Some of our friends and fellow expats have completed successful adoptions and have positive volunteer stories. Our concern and the concern of many is the inability, due to philosophy, to control the number of dogs in Evolucion. The dogs who require care beyond Evolucions capabilities, dogs whose health is compromised when professional advice is not heeded, dogs who do not receive proper medical care, dogs who are warehoused off site, dogs hidden in rooms such as Paty, which a casual volunteer might never see, and dogs who in the past, Silvia and Evolucion have not responded to with effective care.
Neglect and suffering is the direct result of housing more dogs than a shelter can adequately care for.
It is not just the dogs who suffer when an organization neglects dogs to the point Rico and Paty were neglected. People suffer! Children who visit Evolucion and see the overcrowded conditions, and the dogs who go untreated may come to believe this treatment of animals is acceptable. The veterinarians suffer while walking a line of commerce and empathy. Silvia suffers, and the volunteers suffer. Is it possible loyalty to the organization takes precedence over the welfare of the animals under their care? The culture of Yucatan suffers as the organization offering education for proper animal care is guilty of the offenses they teach against. And we, as an expat community suffer, when we stand divided, when standing together we would be more effective. Ty and I have suffered the anger, the grief and the hopelessness of Rico. We suffered the anger, and senselessness in Paty’s neglect. We have suffered the guilt of not demanding justice for Paty.
  Finding a solution to this ongoing problem is difficult, we have had two meetings with the leaders of Evolution and yet the problems and ineffective policies continue at the expense of some dogs in their care.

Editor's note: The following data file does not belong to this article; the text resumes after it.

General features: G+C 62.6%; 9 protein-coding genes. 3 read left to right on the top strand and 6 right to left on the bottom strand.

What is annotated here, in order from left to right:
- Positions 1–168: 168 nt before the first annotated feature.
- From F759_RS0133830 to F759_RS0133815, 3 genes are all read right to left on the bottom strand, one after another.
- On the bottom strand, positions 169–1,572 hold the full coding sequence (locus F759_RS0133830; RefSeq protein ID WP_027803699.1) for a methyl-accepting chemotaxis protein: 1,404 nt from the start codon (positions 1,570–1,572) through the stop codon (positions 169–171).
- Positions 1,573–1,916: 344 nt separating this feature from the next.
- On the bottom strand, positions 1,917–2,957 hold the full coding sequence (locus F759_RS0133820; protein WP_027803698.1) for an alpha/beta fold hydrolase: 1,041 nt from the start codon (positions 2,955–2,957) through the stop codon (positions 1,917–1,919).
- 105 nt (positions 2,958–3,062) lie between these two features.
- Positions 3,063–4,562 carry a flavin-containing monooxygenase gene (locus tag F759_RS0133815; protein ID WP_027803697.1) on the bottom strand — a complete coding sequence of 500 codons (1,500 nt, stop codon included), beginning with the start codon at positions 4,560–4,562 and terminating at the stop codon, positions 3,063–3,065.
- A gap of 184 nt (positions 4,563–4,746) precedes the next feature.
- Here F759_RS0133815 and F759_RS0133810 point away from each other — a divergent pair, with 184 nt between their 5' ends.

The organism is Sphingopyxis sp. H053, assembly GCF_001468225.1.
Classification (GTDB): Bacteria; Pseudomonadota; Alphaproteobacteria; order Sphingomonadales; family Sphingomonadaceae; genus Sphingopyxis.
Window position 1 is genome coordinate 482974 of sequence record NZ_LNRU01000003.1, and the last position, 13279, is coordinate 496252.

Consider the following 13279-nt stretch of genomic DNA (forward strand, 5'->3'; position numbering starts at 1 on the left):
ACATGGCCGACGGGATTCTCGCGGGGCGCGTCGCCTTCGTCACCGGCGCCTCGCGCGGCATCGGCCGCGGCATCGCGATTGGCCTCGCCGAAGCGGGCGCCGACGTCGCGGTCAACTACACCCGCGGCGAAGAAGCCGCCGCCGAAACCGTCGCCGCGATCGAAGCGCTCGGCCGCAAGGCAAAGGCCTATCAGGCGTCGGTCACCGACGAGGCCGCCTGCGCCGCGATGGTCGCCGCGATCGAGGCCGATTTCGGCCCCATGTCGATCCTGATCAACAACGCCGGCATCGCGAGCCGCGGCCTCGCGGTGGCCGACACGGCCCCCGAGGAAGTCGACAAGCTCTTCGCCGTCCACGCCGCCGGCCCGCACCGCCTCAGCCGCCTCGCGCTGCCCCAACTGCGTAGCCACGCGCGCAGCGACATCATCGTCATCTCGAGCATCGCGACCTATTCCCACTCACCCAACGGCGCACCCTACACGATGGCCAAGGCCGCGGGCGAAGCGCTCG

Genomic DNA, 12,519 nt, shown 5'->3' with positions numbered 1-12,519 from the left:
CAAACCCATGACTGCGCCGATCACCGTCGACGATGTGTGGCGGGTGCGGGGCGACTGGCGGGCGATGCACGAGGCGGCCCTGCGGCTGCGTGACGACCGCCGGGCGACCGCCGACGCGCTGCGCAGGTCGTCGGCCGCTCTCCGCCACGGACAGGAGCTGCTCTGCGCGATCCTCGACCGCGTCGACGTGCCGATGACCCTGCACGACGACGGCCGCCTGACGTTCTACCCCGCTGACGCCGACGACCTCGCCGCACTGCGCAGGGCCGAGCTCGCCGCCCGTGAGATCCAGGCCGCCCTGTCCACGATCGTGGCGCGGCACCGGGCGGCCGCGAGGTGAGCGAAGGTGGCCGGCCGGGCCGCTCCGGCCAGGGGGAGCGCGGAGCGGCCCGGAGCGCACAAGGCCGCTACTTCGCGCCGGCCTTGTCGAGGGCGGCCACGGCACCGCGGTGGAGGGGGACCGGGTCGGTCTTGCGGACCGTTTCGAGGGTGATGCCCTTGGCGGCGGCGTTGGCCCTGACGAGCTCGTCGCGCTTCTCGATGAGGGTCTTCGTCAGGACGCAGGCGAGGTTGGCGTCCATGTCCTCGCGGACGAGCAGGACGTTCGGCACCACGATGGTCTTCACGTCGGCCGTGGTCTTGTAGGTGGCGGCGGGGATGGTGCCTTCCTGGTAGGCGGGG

I believe as a community we all truly want to find a solution. As an organization who exists solely on donations. We should ask for public transparency from Evolucion with their financial and medical records. We should ask for public disclosure of off site foster homes and dog warehouses. We should ask for new and effective policies to be implemented. The donors should require enforcement of these policies. Money speaks loudly. In January 2014, we and Amigos de Rico withdrew future financial contributions and no longer support Evolucion or Silvia Cortes in good faith until effective policies are instituted and enforced. Amigos de Rico did complete our commitment for the spay and neuter clinics.
The government provides no support to the shelter and does not have any effective programmes themselves to deal with the issue. That leaves the shelter to rely 100% on private donations and on volunteer workers. The shelter was founded on the philosophy of respect for all life – giving all beings the chance to heal, be rehabilitated and live happy, peaceful lives. The goal is to maintain this philosophy (excerpt from Evolucion AC (English) Face Book post Dec 14, 2015 4:46pm)
 The above philosophy did not hold true for Rico or Paty.
 Signs that an animal has been abused as outlined by the Human Society and ASPCA:
*Inability to provide even minimal standards of nutrition, sanitation, shelter and veterinary care. (Paty)
*Open wounds, ongoing injury or illness that is not being treated, lack of veterinary care (Paty and Rico)
*Extreme thinness or emaciation, bones may be visible. (Paty and Rico)
*Patches of bumpy, scaly skin rashes. (Paty)
*Signs of inadequate grooming. (Paty and Rico)
*Heavy discharge from the eyes or nose
*Visible signs of confusion or extreme drowsiness. (Paty)
*Animals housed in crowded conditions. (Paty and Rico)
*Animal is kept in an area littered with feces and urine (Rico)
*More animals than can be properly cared for (Paty and Rico)
Sadly, Rico and Paty suffered neglect to the point of abuse in the hands of an organization who should have been their advocate. We were committed with financial contributions and Evolucion did not act responsibly and have not been transparent and accountable. The issue for us is trust.
I ask you, if we are just one family who happened upon not one, but two dogs who were improperly cared for by Evolucion, how many others do we know nothing about?

Ty and Sara Bateman
Amigos de Rico